The Nittany cub. (Erie, Pa.) 1948-1971, December 16, 1954, Image 1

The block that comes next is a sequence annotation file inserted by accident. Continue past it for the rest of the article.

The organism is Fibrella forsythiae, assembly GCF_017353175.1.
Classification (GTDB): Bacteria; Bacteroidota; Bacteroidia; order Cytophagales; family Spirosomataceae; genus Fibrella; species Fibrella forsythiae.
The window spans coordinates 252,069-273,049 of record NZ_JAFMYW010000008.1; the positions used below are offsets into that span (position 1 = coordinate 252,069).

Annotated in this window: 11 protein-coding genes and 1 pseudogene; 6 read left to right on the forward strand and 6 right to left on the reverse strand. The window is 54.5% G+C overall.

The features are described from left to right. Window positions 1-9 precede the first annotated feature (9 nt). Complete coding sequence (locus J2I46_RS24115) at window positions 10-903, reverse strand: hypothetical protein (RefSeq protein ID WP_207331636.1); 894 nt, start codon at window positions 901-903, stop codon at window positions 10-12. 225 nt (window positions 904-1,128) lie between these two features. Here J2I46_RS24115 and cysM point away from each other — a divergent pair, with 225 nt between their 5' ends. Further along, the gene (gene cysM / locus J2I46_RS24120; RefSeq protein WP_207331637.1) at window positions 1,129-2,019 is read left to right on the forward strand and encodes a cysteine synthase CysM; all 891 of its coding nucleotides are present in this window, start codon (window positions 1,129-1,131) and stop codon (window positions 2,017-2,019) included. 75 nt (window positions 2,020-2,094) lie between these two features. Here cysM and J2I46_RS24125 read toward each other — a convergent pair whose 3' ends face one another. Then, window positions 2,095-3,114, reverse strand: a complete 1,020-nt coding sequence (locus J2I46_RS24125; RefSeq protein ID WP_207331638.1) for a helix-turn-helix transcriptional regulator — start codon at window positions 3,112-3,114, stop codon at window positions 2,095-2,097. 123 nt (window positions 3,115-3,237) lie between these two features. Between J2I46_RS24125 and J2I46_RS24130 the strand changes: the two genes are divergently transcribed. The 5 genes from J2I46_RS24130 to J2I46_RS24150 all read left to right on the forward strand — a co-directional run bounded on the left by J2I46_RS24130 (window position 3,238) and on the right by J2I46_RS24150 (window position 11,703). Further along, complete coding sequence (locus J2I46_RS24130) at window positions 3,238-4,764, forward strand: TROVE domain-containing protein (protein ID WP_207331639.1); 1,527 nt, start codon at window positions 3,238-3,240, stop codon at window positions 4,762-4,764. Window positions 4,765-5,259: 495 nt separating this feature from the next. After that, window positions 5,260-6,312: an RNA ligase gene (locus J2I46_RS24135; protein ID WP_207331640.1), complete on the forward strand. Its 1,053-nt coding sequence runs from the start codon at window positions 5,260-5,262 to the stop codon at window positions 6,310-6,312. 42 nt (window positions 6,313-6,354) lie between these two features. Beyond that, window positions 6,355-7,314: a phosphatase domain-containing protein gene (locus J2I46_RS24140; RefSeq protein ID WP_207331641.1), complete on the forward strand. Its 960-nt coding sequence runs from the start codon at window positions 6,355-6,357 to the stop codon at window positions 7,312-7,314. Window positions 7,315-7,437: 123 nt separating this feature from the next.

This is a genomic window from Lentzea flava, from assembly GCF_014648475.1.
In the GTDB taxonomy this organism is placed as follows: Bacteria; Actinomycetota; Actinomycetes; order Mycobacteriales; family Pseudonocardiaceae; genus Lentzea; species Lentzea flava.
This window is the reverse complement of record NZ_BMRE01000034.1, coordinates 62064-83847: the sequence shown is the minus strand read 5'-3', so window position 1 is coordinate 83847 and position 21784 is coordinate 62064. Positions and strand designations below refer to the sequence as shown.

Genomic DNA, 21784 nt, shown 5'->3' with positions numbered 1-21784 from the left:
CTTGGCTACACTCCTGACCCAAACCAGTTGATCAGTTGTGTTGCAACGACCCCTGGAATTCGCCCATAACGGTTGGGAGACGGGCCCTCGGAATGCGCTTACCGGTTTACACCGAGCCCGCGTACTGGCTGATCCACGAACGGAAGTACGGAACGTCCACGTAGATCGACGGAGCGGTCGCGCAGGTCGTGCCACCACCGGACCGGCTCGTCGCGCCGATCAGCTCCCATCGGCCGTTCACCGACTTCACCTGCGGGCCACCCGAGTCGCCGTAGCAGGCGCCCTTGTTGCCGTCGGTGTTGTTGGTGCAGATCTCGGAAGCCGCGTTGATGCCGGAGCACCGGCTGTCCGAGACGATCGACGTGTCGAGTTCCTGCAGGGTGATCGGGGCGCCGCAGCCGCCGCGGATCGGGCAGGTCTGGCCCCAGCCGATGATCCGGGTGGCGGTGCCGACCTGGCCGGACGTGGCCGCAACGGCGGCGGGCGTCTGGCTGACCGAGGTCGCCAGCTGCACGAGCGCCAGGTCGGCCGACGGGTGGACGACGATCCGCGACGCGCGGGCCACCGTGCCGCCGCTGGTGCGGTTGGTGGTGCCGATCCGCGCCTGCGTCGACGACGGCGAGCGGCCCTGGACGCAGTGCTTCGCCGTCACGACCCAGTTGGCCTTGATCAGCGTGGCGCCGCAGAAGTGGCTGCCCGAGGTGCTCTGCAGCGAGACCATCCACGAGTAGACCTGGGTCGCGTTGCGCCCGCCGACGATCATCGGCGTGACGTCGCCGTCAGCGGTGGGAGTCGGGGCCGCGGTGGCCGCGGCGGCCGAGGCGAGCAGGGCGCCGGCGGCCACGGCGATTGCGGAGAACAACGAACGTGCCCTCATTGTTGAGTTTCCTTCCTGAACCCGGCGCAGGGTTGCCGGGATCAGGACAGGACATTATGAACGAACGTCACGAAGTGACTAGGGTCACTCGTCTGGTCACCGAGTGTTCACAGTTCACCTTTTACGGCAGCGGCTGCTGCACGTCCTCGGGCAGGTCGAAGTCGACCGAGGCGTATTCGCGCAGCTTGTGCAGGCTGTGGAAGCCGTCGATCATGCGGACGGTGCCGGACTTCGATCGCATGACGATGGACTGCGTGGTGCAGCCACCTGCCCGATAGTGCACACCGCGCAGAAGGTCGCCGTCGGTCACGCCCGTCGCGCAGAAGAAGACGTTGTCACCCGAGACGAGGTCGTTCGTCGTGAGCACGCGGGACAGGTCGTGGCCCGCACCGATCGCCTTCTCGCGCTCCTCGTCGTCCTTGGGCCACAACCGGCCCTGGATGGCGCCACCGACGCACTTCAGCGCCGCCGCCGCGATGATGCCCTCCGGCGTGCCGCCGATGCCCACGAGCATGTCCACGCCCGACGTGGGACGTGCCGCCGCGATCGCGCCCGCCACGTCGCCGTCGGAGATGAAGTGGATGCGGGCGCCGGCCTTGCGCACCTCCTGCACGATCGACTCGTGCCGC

.** MERRY CHRISTMAS * - 7&s NITTANy CUB Volume VII—No. 4 Holiday Spirit Highlights Christmas Dance “GOD BLESS US You’re never too young, or too old, to enjoy Christmas. Some say Christmas belongs to children, but we know this is not true, for Christmas is something that lives in the hearts of -men. There are many .pressures that we feel with the approaching holidays— part ies—dances the traffic is terri ble— you can’t find a parking space— the stores are crowded — mob scenes make shopping a nightmare. Let’s not let the crowds crowd Christmas out of our hearts. It’s the season to renew old’ friendships, to be with the fam ily, to exchange greetings, and above all, to remember the holi est of -days. There is no need to Formal Service Held In Chapel The Hanging of the Greens has come to be an annual affair for the Behrend Center students. Each year the service has taken place at the Wintergreen Gorge Ceme tery. This year the program was held on Tuesday, December 14. Mr. Benjamin Lane, instructor of English and language, had charge of the program planning, and prepared a candlelight ser vice. Everyone in attendance at the event was given a candle and an arrangement of candles was placed in the windows of the chap el Mr. William Hover, instructor of language, who assisted Mr. Lane with the musical aspect of the program, chose several Christ mas selections which were sung by the Behrend chorus. The musical group also offered some tradition al Christmas carols. The program was rounded out with a. suitable Scripture portion that was read responsively, and at ithe end of the service, there was the hanging of the greens. The wreath which was hung on Mr. Behrend’s tomb was made from greenery of the Behrend campus by the dorm girls. It was placed on the front of the vault where Mr. Behrend and his son are Interred. The service was very simple, but entirely fitting to the occasion of Christmas, and was an expression in commemoration of the benefac tor of Behrend Center. ,L-E VERYONE!” look for 'new and interesting stor ies; to give things a modem “twist”, for the age old story is "timeless. “And there were in the same country shepherds abiding in the field, keeping watch over their flock by night- And, 10, the angel of the Lord came upon them, and the glory of the Lord shone round about them: and they were sore afraid. And the angel said unto ■them, “Fear not: for, ‘behold, I bring you good tidings of great joy, which shall be to all the people. For unto you is bom this day hi the city of David, a Savior, which is Christ the Lord.” May you all have a joyous Christmas'. Irvin H. Kochel Council Approves Achievement Pins At a recent November meeting of the Behrend Center Student Council, decision was made on the question pertaining to club and organization award pins. At a previous committee meet ing, Mr. Thimbu]!, assistant pro fessor of history and political science, Mr. Patterson, instructor of math, Norma Michael, Herb Hanson, and Jim Culbertson, coun cil members, proposed rules to govern the pin question. The final results of this con ference saw the following rules established: 1. Any club may sponsor an ac tivity as long as the council has authorized the project. The bas ketball team - took advantage of this and netted a profit of $43.90 on the turkey raffle. 2. Clubs and organizations are authorized to purchase pins. The price and amount of pins to be bought must be approved by coun cil. 3. Money must come from a club sponsored activity, which is cred ited to the Club’s account. These rules make it .possible for any Behrend organization to spon sor an approved activity, and thus, award proficient members for jobs well done. CHRISTMAS VACATION Starts: Saturday, Dec. 18 Ends: Monday, Jan. 3 At 8:00 A. M. Merry Christmas To All The. Cub Staff OFFICIAL STUDENT PUBLICATION THURSDAY, DECEMBER 16, 1954 BEHREND CENTER—Pennsylvania State University Faculty Women Sponsor Tea A Christmas tea, sponsored by the faculty wives and women, and under -the chairmanship of Mis. Helen Longnecker and Mrs. Da vid Thurbon, was held Sunday, December 12, from three to five in the Memorial room. An invita tion to attend the tea was extend ed to all of the women students and members of the administra tive staff. The Memorial room, decorated with traditional candles and ever greens and the dorm girls’ Christ mas tree, gave forth just the right festive air for the occasion. As part of the program, which was under the direction of Mrs- Nyla Falkenhagen, instructor of speech and English, some of the members of the public speaking class talked about Christmas cus toms in various lands. Jeanette Turner, handled the welcome and introductions; Sally jMulcahy talked on England; May Schoch gave a first hand account of Dutch customs; Jane Kennedy told about the Mexican celebra tions; Diane Harris spotlighted German traditions; Charlotte Flack reviewed Scandanavian cus toms; the Orthodox Christmas Sno-BaES Plans Snow BaBI Corny, but effective as a publicity stunt, the above students are getting “In the Mood” for the Christmas frolic. They are: left to right —Mel Waxham. Barbara Kovacs, Jane Eisenberg, Hugh Me Clinton, Janet Evans, and A 1 Maxson. Scholars Honored The termination of the first eight weeks noted the following students on the Dean's list: Ro bert J. Detisch, 2.75; Nancy C. Johnston, 2.62; Thomas L. Vieira. 2.56; and Harold E. Schoch, 2.52. Also to be congratulated for making the honor roll are: James H. Hendershot, 2.47; Ardelle E. Johnson, 2.43; Philip M. Orlosky, 2.41; Roberta D. Johnson, 2.37; Albert L. Maxson, 2.37; Charles V., Agnew, 2.37; John C. Jamison. 2.33; Donna J. Cramer, 2.31; Nor man A. Lewis, 2.29; Donald E. Cat liin, 2.25; Lloyd J. Brooks, 2.22; Jack A. Tupitza, 2.22; Geraldine A. Guzik. 2.20; Rodney M- Beals, 2.18; James P. Lay, 2.18; Ronald A- Schrimper, 2.18; Victor A. Da vid, 2.17; John H. Gott; 2.16; Barbara A. Kovacs, 2.16; John C. Rimp, 2.12,-Robert C. Lemmler, 2.11; Melvin E. O’Neil, 2.11; Marjorie L. Elliott, 2.06; Norma E. Michael,. 2.06; Sylvia M. Haise, 2.05; James C. Culbertson, 2.05; Carlton J'. Bates, 2.00; David M. Bemella, 2:00; David N. Haw kins, 2.00; Philip I. Hazen, 2.00. was explained by Nat Kobasa; Geraldine Guzik told of French festivities; and Frannie Nielsen related facts about celebrations in Continued on Page 6 m m Neil Charles’ Band Will Play Far Annual Occasion The animal Sno Ball, the most outstanding event on Behrend’s social calendar during the winter season, will be held in Erie Fall on Thursday evening, December 16. The gala affair will last from 8 until 1, with appropriate music being supplied by Neil Charles and his orchestra. Dress for the dance is semi-formal and corsages are optional. There will ibe no admission charge for Behrend students and their dates, but a ticket will cost $2.50 per couple if neither person attends the Center. During intermission the Beh rend chorus under the direction of Mr. Hover, instructor of music and language, will sing the moving “Gloria” by Mozart, as well as the beautiful and fitting Christmas carols which are so familiar. Also, a .prize will be awarded ito the lucky ticket holder during inter mission, but as yet it is not an nounced what it will be. Each year the Sno Ball provides a dazzling, glittering spectacle as the couples dance in a veritable wonderland of enchantment. The dance is always awaited with an ticipation by all who have ed a previous one, and the holiday decor is always heralded as the most beautiful of any dance held 1 during the entire year. Decorations for this dance of dances are in keeping with the festive holiday air which is present during the Christmas season. Sparkling stars, tinkling- bells, green holly, provocative mistletoe, and, of course, the dazzling Christ mas tree will provide an atmos phere in tune with the joyous Yuletide season. The refreshments which are so necessary to the success of any dance, will consist of sherbet punch and Christmas cookies. There will he no charge of any kind for anything which is served. This year the Sno Ball is under the direction of the advisory groups-of Mr. Werner, instructor of engineering, and Mr. Richards, instructor of drafting. These two groups are under the general chairmanship of Jim Culbertson, council president. Other committees are: music, A 1 Kaufman; financial, Pam Wall work; publicity, Jack Tupitza; de corations, Bob Kamey and Harold Adams; refreshments, Mary Cloyd; service, Dora Cipriani; and cleanup, Bill Simmons.